“The design of where you live affects your health,” says Joanna Frank, founder of the New York-based Center for Active Design, which has funded and collected a wealth of research on how designed environments affect health from institutions such as New York University and the University of California, Berkeley. “Your ZIP code has become a better indicator of well-being than your genetic code.”
Still, there are many reasons in addition to wellness for imaginative eco-enclaves to sprout up, not only in the U.S. but around the world. In Bali, Indonesia’s Green Village, a dozen, extravagantly designed bamboo homes overlook the Ayung River; they were built by Elora Hardy and her design company Ibuku, beginning in 2008. Most of its residents came initially for a progressive K-12 school founded by Elora’s father, famous jeweler John Hardy, and his partner and wife Cynthia. Now they stay for soothing jungle sounds, views from their open-air living rooms, and the community of international creatives.
In Costa Rica’s Talamanca Mountains, there’s Bosque, a development being built by John Johnson, co-founder of BuzzFeed Inc. and a Johnson & Johnson heir. He started with the 24-room-and-bungalow Harmony Hotel and is planning to expand across the street to create an eco-enclave of about 100 homes and an organic farm, with the goal of dissuading developers from putting up a larger-scale gated community. “We’d like to aim higher than sustainability,” Johnson says. “We’re interested in regenerative design, infrastructure, and agriculture.”
These places don’t want to keep people out; they’d like to welcome them in. To do so, some intentional communities start as residential developments and then add tourism, including Melides Art in Melides on Portugal’s Atlantic coast and Powder Mountain in Eden, Utah, where master plans consist of many vacation homes and at least one luxury hotel, if not several. Green Village offers short-term rentals. The added revenue and foot traffic buoys village businesses while giving life (and dollars) to a constant lineup of cultural events and networking opportunities, helping residents leverage their real estate investments for both financial and professional gain.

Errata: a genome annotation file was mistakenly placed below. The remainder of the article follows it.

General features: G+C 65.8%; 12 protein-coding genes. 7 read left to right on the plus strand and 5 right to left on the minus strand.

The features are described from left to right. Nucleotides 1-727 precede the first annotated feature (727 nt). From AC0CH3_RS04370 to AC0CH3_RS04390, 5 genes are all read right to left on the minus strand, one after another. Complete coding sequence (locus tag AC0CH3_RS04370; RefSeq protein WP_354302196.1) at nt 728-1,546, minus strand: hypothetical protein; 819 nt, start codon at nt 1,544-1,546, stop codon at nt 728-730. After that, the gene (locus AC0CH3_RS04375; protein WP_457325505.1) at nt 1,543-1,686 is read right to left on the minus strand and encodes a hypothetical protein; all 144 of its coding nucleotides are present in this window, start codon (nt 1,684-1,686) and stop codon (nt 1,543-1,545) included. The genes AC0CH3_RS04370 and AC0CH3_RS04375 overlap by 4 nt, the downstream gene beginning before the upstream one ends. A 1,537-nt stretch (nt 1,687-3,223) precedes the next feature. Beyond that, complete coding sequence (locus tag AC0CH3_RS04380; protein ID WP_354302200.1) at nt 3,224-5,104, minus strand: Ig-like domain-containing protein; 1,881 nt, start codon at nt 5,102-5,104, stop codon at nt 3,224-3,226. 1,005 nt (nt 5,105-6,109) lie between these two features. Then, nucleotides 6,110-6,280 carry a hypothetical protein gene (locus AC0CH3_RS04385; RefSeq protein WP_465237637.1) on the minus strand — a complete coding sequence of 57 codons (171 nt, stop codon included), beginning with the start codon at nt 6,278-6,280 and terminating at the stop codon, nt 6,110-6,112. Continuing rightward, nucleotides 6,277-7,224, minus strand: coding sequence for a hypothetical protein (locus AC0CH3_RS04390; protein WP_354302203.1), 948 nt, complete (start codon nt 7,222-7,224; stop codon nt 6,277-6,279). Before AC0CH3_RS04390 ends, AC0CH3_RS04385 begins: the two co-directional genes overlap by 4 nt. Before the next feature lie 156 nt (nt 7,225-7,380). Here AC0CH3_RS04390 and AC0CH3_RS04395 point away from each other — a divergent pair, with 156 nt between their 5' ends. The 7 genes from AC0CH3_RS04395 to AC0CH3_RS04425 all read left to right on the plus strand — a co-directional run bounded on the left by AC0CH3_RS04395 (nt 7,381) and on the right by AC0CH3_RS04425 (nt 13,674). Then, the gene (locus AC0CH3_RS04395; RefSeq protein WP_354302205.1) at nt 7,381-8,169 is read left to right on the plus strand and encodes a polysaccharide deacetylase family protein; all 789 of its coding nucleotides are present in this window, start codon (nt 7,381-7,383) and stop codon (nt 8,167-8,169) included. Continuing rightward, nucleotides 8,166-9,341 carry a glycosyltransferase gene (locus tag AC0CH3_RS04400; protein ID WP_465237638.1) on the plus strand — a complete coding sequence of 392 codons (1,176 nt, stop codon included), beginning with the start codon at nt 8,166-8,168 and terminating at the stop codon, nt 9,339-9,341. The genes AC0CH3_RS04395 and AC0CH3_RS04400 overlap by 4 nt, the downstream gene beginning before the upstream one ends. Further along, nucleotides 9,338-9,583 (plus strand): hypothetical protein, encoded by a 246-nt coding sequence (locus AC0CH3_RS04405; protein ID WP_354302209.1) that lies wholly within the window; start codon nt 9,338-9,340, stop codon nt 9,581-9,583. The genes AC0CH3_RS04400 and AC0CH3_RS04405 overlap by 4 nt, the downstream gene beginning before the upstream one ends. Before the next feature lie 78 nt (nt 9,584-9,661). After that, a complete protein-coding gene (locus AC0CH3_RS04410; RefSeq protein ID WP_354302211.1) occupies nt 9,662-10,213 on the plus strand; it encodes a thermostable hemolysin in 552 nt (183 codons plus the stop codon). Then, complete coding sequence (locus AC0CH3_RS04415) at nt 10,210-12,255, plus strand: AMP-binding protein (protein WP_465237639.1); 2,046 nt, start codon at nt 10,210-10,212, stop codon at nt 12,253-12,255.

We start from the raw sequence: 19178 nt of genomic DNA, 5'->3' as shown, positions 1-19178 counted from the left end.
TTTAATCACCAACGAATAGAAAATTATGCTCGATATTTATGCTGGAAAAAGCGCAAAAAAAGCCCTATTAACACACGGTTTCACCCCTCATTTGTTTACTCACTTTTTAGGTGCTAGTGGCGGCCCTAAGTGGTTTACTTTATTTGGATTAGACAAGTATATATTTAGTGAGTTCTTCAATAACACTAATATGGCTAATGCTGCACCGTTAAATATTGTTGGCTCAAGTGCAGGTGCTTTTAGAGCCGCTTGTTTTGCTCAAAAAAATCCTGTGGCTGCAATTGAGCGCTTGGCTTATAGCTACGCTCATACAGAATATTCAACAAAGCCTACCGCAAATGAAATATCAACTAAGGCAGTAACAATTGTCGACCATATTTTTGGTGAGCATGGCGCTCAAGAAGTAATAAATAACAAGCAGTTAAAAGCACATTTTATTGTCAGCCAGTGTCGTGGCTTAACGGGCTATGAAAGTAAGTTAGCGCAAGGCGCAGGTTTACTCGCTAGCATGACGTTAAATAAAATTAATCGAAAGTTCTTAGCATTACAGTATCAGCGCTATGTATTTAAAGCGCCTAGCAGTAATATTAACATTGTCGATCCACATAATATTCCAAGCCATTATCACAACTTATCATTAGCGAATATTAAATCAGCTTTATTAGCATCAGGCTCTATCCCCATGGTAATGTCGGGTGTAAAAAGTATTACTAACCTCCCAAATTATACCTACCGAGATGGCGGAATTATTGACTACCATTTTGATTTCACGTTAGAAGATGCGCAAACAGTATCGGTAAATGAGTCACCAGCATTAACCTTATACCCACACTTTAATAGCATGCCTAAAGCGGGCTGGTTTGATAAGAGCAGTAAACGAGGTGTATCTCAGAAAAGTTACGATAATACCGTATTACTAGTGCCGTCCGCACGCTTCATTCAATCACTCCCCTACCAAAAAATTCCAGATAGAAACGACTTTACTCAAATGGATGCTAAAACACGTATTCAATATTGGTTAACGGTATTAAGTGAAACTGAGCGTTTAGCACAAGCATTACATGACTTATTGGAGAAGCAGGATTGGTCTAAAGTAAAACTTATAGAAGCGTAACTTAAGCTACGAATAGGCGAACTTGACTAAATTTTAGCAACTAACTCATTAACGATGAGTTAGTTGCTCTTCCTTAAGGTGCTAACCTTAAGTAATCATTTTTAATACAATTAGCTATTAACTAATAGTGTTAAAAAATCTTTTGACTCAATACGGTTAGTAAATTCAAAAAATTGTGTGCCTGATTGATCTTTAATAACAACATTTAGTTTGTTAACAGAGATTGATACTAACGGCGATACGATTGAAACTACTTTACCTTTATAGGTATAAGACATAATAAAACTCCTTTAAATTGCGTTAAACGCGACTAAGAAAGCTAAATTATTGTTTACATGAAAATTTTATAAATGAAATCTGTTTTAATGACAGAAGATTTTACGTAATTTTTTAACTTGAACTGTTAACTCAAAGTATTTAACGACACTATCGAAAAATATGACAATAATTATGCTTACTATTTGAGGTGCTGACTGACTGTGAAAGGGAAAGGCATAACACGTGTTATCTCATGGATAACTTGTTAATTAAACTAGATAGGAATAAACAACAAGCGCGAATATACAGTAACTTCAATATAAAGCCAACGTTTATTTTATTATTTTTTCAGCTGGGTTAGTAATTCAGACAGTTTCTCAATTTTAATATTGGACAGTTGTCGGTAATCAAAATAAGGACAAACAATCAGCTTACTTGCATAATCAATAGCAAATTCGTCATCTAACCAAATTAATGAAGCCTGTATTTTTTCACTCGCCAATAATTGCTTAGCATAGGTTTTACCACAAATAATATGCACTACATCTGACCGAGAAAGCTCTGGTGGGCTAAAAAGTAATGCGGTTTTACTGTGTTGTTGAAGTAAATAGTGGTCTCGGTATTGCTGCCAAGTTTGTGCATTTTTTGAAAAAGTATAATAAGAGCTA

Among those residents is Bryan Meehan, chief executive officer of Blue Bottle Coffee Inc. He’s building a sustainable house on Powder Mountain for his wife and three daughters. “Ultimately, the people buying houses are a small set of those that can afford it and who like skiing. As the town grows, the founders will have to work to ensure diversity,” he points out. A hazard of these projects is that they become homogeneous, he says; thus, the value of a creative community loses relevance. “My children yearn for diversity.”
For James Ehrlich, pioneering innovative and sustainable communities isn’t a luxury, it’s a matter of human survival. An entrepreneur in residence at Stanford University, Ehrlich says climate change and a growing population have spurred an urgent call to create more resilient, self-sufficient communities such as his own ReGen Villages, a prototype in development. There, he envisions people producing their own energy, farming their own food, and working in exchange for house payments.
“It just makes sense to build lily pads of self-reliance around the world as a bulwark for healthy outcomes in the face of future pandemics or a growing population,” he says. It also makes sense as a business. “There isn’t anyone taking on housing in an innovative and sustainable way and on a scale like Elon Musk is taking on the car industry,” he adds.
But can self-contained, eco-friendly towns be manufactured like Teslas? Frank, of the Center for Active Design, would like to say yes: “There is market demand for walkable, sustainable developments that are designed [to maximize] quality of life.” She’s also cautious about a one-size-fits-all approach. “What works in Colorado doesn’t necessarily work in New York City,” she says.
That’s why she recently helped create Fitwel, a tool for developers and investors to custom-create communities and get them accredited. The demand is so high that even Serenbe has spun off a consulting business, Nygren Placemaking, to help out on projects.
After my tour of Serenbe, I head to dinner at the Hill, a cozy, upscale restaurant that sources ingredients from the town’s farm. I bump into Nygren at the bar with his daughter, Garnie, and her 18-month-old son. Although she went to college at Cornell and lived for a time in Atlanta, Garnie has spent most of her life at Serenbe, both in childhood and as director of operations over the past decade. “I sometimes jokingly ask my husband if maybe we should live somewhere else,” she says, with a laugh. “But not only are we happy here, my in-laws are moving in, and their friends are joining them.”